When you observe masterful orators and communicators, you’ll see them bring conversations out of “arguing in the general terminologies” and “arguing in behalf of other people who are not present” and bring it down to the reality of two individuals talking to each other. Two individuals attempting a reset, to go back to the fundamentals of conversation and cooperate to attain alignment and progress. The masters turn the general into specific, and they make the abstract ideas into concrete things.
Takeaway: Let us be quick to recognize that not all audience redirections are an an attack on ourselves or an an attack highlighting our failure or inability to communicate well. In varying levels of expertise and skill, we craft a message that is meant to be interpreted in a specific context for a specific audience. When you or someone else changes one part of that equation, the rest is affected.
Prompt: How might we be gentle to those who ask to be included? How can we practice being private in our correction and rebuking of a person desiring to be understood?
I want to make sure that the message is understood carefully. I see you want to talk about it in for a different audience. It takes time to prepare and understand that context and craft that message well. How about we set aside time to talk about this so we can give it the due time that it requires?
Entitlement, self-centeredness, and pride can get in the way of communication. We must acknowledge that these are real barriers to communication that have to be appropriately responded to.
3. Communicating changes in stakes and commitment with trust and respect
It’s easy to mouth the words and say “can we set aside time to talk about this separately” but not everyone has the time, or sometimes, people want it to be done immediately. Sometimes, the person desperately needs it now, and sometimes situations are not as grave. Sometimes, asking for a different time is not something they can afford.
Problems can occur when people in their scarcity (of time, energy, clarity, attention, or security) feel that they are cornered, excluded, or oppressed. With those very real experience of those feelings that may or may not be grounded on actual threats or harm, how might a conversation still proceed?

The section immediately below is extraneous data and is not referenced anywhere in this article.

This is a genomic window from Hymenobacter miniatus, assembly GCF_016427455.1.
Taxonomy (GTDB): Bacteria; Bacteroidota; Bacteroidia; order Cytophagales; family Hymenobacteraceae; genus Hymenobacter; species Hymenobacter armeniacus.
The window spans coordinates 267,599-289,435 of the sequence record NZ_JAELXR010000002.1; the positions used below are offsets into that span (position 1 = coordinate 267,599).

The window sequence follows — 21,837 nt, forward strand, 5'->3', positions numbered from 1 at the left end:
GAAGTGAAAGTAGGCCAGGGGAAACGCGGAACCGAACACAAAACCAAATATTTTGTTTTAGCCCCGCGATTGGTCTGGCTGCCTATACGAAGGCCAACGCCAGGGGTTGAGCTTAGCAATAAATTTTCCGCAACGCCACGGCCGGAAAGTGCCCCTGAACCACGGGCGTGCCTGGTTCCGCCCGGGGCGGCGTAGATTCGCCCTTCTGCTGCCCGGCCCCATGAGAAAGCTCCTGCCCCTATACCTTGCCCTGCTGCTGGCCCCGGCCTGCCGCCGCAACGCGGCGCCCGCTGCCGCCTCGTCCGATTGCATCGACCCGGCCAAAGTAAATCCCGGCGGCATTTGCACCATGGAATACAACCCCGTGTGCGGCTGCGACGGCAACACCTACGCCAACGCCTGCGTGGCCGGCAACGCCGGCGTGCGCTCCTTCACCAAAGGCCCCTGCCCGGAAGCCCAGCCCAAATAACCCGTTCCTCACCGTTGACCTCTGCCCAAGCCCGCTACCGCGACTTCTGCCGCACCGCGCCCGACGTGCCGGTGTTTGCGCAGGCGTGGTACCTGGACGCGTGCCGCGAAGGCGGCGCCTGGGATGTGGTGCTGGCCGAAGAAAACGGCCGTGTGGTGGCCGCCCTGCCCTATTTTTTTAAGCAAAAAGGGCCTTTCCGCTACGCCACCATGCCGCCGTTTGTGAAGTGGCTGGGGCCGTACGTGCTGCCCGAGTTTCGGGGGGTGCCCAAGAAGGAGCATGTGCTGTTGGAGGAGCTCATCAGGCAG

Given that trust and respect are necessary for a conversation to be fruitful, I have the following question:
Prompt: What are good ways to realign with another person such that they feel comfortable or have enough space to ‘save face’ or communicate that they have adjusted position?
A commitment to be cooperative in a conversation is not always an easy thing to give. Feelings arise, stakes are changed, risks and dangers are encountered, and people hurt.
Takeaway: Some actionable things I’ve observed people do to realign with another person is that they repeat the commitment to respect the person and give the other person time to speak and to be understood. A great way to confirm that understanding is by repeating to the other person exactly what they’ve said.
4. Understanding and communicating truths
We spoke about truth and its relativity depending on the perspectives of people. I think truth is such a delicate topic that merits its own separate blog post. Here are some of my prompts and thoughts about the topic:
- What is truth? What is science’s relationship to truth?
- Who owns the truth? What does ownership of the truth mean?
- Are there different kinds of truths?
- What are subjective and objective truths?
- Can we have access to absolute truth?
I’ll tackle some of these topics another time but for now, I highly recommend you join us at Tech4Humans where we have conversations about these things.
Takeaway: AI and Tech, like all tools and innovations we’ve built, are great amplifiers for the nature of humanity as it currently is. Just like how we walked, ran, biked, drove, and flew- the technology accelerates us in the direction we desire- but that direction is the responsibility of humans. Understanding what good directions are have always been a challenge for society, but by practicing honesty with ourselves and pursuing truthful communication, we may be able to understand what good truly means, one individual at a time.